11 May It’s National Bike to Work Week!
Looking at 2011 data, it appears that more than 777,000 people chose to ride their bike to work as their primary means of transportation according to the Census Bureau’s American Community Survey. The data suggest that the percent of those pedaling to their job has remained relatively stable at about one half of one percent. May is National Bike Month and Monday through Friday, May 11th – 15th is National Bike to Work Week. So what’s to know about making a bike ride to work more than just a gesture?
For the past 59 years, National Bike Month has been recognized in the United States to help increase awareness and adoption of cycling.
Let’s talk about what you need to know about biking to work. First check out Google. They have done their best to map bike lanes and trails that are bicycle-friendly. Just go to Google.com/maps and click on “bicycling.”
The website sparkpeople.com offers a variety of tips to get in the swing as a bicycle commuter.
It doesn’t matter if you’re going around the block or across town, get and wear a safe helmet. In 2010, there were 515,000 bike-related injuries that required emergency room care and approximately 26,000 sustained traumatic brain injuries. That’s not meant to dissuade you from taking to the pavement, it’s just a way to underscore the importance of protecting your central processing unit.
Find a bike buddy, someone who already is a bicycle commuter. Not only will they have practical tips about making a daily commute, they’ll probably know the safest routes to travel. Having someone to lead the way will cut the learning curve dramatically.
Changing your commuter habits means building physical stamina and becoming road-wise. You may have biked ever since you were a kid but navigating your way to work at rush hour for five to ten miles is a different story than tooling around the neighborhood in a pack of eight year olds. Start with a few miles at a time and then do your commute on a weekend or after hours when there’s less traffic. You’ll be able to gauge actual travel time to ensure you arrive on time.
If you don’t like sketchy conditions, be a fair weather commuter. Under any circumstance, though, be prepared for weather when it comes. Some folks keep a change of clothes at the office or pack along a rain jacket or fleece to account for temperature swings or rain. Also, seasoned cyclists suggest wearing gloves to help reduce the vibration and to save your palms should you take a spill. Another accessory is a good pair of safety or biking glasses. Bugs, sand, rain and wind can make it difficult to see.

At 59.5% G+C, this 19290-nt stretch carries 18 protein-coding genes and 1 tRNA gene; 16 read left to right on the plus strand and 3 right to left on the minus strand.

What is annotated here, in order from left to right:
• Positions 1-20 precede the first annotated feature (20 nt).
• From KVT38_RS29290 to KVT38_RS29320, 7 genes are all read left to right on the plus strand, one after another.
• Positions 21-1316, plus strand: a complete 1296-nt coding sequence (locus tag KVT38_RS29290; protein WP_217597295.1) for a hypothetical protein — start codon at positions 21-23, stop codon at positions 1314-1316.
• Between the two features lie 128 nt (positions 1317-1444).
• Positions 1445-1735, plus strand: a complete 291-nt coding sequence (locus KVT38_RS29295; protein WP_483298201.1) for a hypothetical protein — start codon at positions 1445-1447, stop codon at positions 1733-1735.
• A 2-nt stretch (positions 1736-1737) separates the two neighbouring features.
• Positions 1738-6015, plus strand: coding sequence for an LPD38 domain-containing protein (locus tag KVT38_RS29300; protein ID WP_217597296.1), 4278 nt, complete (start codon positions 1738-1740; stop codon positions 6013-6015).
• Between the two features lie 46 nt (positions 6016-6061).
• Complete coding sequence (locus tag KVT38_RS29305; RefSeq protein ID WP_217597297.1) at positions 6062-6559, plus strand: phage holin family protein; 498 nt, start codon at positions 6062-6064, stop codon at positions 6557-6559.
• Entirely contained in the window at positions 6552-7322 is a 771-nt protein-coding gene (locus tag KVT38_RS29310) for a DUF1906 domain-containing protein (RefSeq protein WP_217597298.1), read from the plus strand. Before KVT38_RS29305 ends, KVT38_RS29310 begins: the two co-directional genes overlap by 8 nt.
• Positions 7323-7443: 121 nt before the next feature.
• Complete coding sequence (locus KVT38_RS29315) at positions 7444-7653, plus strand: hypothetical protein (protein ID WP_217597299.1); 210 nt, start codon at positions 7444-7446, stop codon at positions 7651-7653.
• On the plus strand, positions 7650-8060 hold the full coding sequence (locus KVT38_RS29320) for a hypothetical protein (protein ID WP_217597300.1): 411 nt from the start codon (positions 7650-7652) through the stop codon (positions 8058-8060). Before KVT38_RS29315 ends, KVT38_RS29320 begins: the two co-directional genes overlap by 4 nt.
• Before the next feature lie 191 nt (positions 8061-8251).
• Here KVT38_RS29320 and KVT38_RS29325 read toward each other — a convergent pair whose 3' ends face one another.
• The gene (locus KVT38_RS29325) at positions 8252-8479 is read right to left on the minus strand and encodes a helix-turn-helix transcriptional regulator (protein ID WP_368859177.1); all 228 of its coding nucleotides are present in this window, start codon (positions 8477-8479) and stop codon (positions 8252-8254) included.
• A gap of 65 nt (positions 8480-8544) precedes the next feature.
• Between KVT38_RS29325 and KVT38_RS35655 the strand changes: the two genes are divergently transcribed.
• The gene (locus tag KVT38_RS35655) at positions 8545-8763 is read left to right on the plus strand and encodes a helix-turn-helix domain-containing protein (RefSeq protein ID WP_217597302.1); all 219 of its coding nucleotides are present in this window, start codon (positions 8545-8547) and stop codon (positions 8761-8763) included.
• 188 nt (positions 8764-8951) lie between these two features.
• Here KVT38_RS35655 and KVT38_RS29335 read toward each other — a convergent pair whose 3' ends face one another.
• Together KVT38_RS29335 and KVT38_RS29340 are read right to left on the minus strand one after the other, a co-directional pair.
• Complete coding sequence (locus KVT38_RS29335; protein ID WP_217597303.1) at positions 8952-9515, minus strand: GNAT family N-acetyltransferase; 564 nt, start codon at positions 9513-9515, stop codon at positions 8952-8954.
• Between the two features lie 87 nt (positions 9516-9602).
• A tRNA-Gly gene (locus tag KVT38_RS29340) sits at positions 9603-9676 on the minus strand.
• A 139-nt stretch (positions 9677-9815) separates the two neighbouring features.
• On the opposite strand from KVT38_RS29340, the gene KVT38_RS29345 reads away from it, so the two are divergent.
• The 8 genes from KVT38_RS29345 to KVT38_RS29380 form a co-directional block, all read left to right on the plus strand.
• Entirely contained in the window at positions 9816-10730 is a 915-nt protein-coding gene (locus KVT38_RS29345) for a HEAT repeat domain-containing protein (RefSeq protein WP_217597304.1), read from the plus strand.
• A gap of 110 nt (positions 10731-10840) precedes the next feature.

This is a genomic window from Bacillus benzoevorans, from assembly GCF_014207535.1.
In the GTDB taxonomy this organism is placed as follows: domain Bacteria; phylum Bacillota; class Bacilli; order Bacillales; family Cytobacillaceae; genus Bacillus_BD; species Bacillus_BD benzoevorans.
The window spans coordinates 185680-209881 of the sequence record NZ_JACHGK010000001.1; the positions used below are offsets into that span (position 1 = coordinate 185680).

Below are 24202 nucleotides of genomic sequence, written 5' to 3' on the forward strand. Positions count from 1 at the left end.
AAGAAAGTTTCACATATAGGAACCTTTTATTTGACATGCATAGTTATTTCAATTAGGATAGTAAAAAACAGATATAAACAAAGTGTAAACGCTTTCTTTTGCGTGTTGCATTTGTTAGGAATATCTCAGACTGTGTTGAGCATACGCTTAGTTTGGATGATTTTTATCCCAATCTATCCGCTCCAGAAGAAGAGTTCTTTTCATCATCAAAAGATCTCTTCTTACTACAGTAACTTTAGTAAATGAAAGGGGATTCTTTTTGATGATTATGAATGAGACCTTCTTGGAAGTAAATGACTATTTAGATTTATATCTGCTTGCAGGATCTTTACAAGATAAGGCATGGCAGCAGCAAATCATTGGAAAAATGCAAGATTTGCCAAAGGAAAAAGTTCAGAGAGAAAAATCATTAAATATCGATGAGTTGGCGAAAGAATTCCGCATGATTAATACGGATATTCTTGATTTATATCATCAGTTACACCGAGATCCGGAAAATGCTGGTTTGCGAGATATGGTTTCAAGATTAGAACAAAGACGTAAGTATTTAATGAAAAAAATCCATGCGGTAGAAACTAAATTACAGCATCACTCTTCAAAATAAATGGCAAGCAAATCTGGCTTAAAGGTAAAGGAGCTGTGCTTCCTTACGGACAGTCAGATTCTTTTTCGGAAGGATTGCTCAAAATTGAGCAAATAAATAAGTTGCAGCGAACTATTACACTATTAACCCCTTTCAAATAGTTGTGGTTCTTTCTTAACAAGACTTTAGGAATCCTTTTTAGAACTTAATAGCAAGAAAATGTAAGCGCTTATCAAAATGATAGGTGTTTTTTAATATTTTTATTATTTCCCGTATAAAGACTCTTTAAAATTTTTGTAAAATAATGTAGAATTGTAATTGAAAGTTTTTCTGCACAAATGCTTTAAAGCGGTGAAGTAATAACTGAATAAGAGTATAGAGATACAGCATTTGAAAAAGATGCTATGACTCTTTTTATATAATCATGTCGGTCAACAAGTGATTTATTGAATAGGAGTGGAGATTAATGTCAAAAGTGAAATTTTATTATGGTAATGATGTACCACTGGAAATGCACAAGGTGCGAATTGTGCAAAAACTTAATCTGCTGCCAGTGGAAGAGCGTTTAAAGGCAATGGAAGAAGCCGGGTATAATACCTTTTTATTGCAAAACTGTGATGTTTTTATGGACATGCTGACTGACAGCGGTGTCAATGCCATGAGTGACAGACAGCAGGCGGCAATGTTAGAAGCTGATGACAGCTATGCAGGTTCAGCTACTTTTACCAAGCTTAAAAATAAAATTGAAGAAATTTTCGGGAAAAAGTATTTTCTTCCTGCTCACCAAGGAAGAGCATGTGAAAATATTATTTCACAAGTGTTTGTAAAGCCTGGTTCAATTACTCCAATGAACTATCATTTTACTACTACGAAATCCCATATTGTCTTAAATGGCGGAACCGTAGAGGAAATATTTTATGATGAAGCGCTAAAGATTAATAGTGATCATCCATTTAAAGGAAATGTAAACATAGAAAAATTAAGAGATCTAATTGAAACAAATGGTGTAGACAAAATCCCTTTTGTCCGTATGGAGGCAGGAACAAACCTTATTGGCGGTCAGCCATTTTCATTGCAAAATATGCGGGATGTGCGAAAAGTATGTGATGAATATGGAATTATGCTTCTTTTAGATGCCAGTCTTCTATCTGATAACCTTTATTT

Lights, bells and whistles! America is a motoring society and cars are weighed by the ton versus cyclists who are weighed by the pound. Being visible and heard is essential for safety. Bright, reflective clothing helps identify you as a cyclist. If riding near pedestrians, a bell or whistle will let them know they are being overtaken by a cyclist. A flashing red light on the rear and a white light on the front also alerts traffic particularly at dusk or at night.
Don’t sweat about your sweat. Veteran cycling commuters suggest a couple of ways to avoid alienating your co-workers or clients with smelly sweat. Some simply say take it slow to minimize exertion and sweat. Others suggest packing some baby wipes and deodorant to freshen up once you arrive at work. For the hard-riding, you may want to find a shower at or near work and give yourself enough time to cool down to avoid being drenched with sweat all day. That may mean keeping a change of clothes at work or investing in a locker at a nearby fitness center.
Have a back-up plan in case something goes wrong. If you are unexpectedly called away from work, have a short list of people who can transport you in a pinch.
No matter what your motivation may be for taking a ride to work, this may be a good week to give it a try. By the way, don’t forget the lock in case someone has a desire to get in the habit – on your bike.